Tag Archives: place branding as rhetoric cum growth strategy

Scott, A. (1997). The cultural economy of cities. _International journal of urban and regional research_, 21(2): 323–339.

Allen J. Scott, PhD Geography from Northwestern University, is Distinguished Professor of Public Policy and Geography at UCLA. He has spent the last several years focusing on industrialization organization and location, urbanization, the cultural economy of cities, and economic development.

In this paper he explores “the intertwined effects of capitalist production processes and the ever-increasing cultural content of outputs, and the ways in which these effects make themselves felt in the growth and development of particular place” (325). Moreover, he asserts that these effects will be complex and far ranging, exhibiting both Adorno’s (2001) bleak assessment of the flattening culture industry and a more optimistic one.

Scott opens, explaining place and culture are inextricably liked and not without tensions: place is “always a locus of dense human relationships” (324) and culture is incident to “place specific characteristics” (ibid) that distinguishes localities from one another. The postfordist cultural product economy affirms the supply side’s differentiation marketing strategy and the demand side’s fad-driven consumption. The net effect: flexible, specialized production by small firms enabled by technological breakthroughs and networked organization.

The most important upshot for this “productive-cum-competitive regime” (327) discussion: “large metropolitan areas…[are] rapidly becoming the master hubs of cultural production in a postfordist global economic order” (327).

There are three main points of the cultural economy:

  1. it comprises a wide variety of manufacturing and service activities
  2. its employment signifies its sheer size, which seems to be growing
  3. much of the cultural economy is located in major city centers.

Scott then explains the cultural-products industries can be summed up in the following five technological-organizational dimensions:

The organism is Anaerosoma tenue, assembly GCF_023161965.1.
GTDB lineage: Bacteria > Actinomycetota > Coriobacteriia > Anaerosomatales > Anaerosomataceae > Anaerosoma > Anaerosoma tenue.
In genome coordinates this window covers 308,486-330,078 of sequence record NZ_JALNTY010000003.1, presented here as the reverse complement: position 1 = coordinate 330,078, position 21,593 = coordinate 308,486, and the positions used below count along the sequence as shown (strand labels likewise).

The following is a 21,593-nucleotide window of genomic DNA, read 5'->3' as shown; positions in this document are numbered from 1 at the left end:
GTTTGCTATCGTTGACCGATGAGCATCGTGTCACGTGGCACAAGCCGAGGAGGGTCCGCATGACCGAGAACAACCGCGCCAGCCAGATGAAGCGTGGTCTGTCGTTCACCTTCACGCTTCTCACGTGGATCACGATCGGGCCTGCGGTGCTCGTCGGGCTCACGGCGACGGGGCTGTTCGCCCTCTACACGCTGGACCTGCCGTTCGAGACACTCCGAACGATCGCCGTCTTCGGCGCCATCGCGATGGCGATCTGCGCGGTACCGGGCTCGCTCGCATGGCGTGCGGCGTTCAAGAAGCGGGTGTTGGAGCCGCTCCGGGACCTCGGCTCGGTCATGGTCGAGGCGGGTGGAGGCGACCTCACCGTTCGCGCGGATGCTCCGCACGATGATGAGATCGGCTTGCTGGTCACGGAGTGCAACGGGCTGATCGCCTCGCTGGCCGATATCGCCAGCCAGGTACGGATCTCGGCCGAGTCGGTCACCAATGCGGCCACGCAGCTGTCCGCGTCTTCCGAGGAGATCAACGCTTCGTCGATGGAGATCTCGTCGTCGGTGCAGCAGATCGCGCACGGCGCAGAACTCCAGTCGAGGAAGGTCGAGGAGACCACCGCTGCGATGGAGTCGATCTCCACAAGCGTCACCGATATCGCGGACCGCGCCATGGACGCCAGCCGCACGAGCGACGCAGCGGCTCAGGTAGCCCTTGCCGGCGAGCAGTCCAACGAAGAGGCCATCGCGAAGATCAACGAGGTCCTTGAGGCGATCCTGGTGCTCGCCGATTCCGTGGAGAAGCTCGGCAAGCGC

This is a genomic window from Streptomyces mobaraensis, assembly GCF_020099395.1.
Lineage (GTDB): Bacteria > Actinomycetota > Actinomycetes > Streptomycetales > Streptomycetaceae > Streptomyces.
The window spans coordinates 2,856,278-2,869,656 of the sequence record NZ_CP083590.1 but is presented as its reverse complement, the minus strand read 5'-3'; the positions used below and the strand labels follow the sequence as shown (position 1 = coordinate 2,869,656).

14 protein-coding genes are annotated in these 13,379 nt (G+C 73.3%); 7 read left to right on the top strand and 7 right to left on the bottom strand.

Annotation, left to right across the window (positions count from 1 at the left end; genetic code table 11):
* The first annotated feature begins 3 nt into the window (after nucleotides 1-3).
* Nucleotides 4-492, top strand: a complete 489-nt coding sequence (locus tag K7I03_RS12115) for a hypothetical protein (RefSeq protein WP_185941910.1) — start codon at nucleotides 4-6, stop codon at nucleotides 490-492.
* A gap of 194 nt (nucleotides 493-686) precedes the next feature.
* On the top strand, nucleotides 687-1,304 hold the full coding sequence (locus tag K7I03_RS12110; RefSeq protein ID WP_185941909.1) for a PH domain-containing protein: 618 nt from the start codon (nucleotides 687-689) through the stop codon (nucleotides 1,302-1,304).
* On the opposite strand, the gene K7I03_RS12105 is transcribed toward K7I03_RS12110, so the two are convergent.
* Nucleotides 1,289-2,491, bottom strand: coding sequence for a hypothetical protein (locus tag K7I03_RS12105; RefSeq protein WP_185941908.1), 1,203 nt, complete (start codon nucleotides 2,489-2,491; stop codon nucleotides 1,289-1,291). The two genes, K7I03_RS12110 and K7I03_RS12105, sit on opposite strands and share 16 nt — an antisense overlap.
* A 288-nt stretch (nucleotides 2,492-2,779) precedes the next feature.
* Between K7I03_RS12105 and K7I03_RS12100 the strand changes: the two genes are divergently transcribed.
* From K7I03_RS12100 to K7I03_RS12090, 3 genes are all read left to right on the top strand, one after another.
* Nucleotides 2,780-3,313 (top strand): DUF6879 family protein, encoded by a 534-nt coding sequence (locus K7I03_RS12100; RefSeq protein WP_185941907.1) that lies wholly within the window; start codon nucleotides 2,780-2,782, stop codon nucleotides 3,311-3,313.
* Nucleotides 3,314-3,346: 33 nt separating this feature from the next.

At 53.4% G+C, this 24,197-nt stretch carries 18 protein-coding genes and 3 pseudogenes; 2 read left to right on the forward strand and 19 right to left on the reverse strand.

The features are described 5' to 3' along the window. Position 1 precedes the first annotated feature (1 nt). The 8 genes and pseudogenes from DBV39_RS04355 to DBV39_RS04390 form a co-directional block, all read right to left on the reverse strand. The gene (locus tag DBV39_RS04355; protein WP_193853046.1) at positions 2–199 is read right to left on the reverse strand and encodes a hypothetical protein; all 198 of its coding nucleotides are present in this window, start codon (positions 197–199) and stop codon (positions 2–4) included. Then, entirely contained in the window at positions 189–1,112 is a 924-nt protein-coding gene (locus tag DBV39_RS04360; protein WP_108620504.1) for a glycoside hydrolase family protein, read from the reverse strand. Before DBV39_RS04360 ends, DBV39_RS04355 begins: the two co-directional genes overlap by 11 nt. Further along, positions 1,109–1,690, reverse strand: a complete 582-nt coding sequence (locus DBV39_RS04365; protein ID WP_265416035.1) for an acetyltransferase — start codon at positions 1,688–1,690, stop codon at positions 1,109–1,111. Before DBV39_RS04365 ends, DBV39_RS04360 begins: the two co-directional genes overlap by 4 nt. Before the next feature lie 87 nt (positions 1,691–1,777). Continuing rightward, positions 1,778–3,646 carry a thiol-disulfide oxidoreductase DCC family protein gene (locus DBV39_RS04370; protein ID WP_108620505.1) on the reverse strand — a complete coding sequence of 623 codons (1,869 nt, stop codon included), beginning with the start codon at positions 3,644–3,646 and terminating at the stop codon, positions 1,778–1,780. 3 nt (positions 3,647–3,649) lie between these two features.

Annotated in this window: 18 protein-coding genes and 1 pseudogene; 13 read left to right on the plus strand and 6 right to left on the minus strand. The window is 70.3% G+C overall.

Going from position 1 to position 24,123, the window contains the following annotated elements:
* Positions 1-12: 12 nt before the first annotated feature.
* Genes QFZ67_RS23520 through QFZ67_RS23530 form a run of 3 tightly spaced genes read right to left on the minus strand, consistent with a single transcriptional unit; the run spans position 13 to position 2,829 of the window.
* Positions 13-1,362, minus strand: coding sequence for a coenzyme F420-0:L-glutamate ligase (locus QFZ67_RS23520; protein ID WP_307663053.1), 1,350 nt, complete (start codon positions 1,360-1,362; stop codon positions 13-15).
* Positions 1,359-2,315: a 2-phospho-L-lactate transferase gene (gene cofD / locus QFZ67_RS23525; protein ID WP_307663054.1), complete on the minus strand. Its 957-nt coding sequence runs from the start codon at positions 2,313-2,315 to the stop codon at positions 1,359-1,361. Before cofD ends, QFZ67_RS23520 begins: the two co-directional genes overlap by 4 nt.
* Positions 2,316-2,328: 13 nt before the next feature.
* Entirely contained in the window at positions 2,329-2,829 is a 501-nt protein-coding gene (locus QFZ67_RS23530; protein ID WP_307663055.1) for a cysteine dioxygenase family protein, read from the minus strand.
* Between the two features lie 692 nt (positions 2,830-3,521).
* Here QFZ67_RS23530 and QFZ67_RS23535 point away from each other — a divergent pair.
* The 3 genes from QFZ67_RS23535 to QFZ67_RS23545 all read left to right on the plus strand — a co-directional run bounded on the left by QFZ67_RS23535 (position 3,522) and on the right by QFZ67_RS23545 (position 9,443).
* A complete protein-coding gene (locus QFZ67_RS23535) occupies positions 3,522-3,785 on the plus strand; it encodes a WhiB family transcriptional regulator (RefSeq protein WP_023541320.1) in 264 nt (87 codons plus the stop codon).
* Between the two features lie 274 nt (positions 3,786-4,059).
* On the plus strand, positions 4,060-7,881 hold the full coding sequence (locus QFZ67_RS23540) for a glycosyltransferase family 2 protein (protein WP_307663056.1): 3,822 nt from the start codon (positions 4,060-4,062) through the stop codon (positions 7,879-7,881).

1. the technologies and labor processes involve larger amounts of human handiwork and computer technologies
  2. production is generally arranged in small- and medium-sized, dense networks
  3. multifaceted industrial complexes arise from the smaller networks, which in turn require labor pools, thus reducing the risks for both workers and employers
  4. the complexes of cultural products industries are “invariably replete with external economies” (333), which leads to “the hypothesis that innovation…is likely to be a geometric function of the size and the relevant reference group
  5. agglomeration encourages new institutional infrastructures which can assist the local economy.

Finally, while cultural economies are densely agglomerated in their home cities, they are likewise global actors, “embedded in far-flung global networks of transactions” (334). Their success is thus dependent on local penetration and foreign, cultural access. Multinational corporations are no an essential ingredient in cultural production circulation.

“[G]eographically differentiated cultural production nodes are liable to be the rule rather than the exception” (335).

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Filed under Annotated Bibliographies, Cultural Economy, Minor Field, Research Fields

Zukin, S. (2011). Reconstructing the authenticity of place. _Theory and Society_, 40(2): 161.

In this article, Zukin asserts the importance of looking at both economic motives and cultural strategies of urban and rural placemaking. There are “three necessary and sufficient factors that create both a structural and institutional base for modern settlements to develop distinctive, contrasting cultures” (161).

  1. People must be free to choose where they live.
  2. A local history, appealing to outsiders, must exist “through the social construction of either a material or a symbolic landscape” (162).
  3. Local entrepreneurs must market these attractive elements while suppressing others.

Under these conditions it is possible for residents to “engage in the reflexive creation of a spatial habitus” (162). Place branding is a powerful rhetoric that becomes a growth strategy, articulating zoning and other laws that ban traditional income engines in favor of making the areas more attractive to newcomers. Sometimes these makeovers are unsuccessful, if attempted, because if a local economy is not already diverse it’s less likely locals will band together around a new growth scenario.

Rural gentrification in such places as Vermont and Utah read a lot like city-district gentrification narratives. Newcomer entrepreneurs help develop a new place identity through creation of new art spaces, boutiques, restaurants, etc. In some cases a new place identity highlights historical elements “and present itself as respectful of the community’s authenticity — social and cultural networks of new producers and consumers create, nurture, and often capitalize on a completely new sense of place” (164). And so Williamsburg’s grittiness translates into high rents.

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Filed under Annotated Bibliographies, Community Development, Cultural Economy, Major Field, Minor Field, Research Fields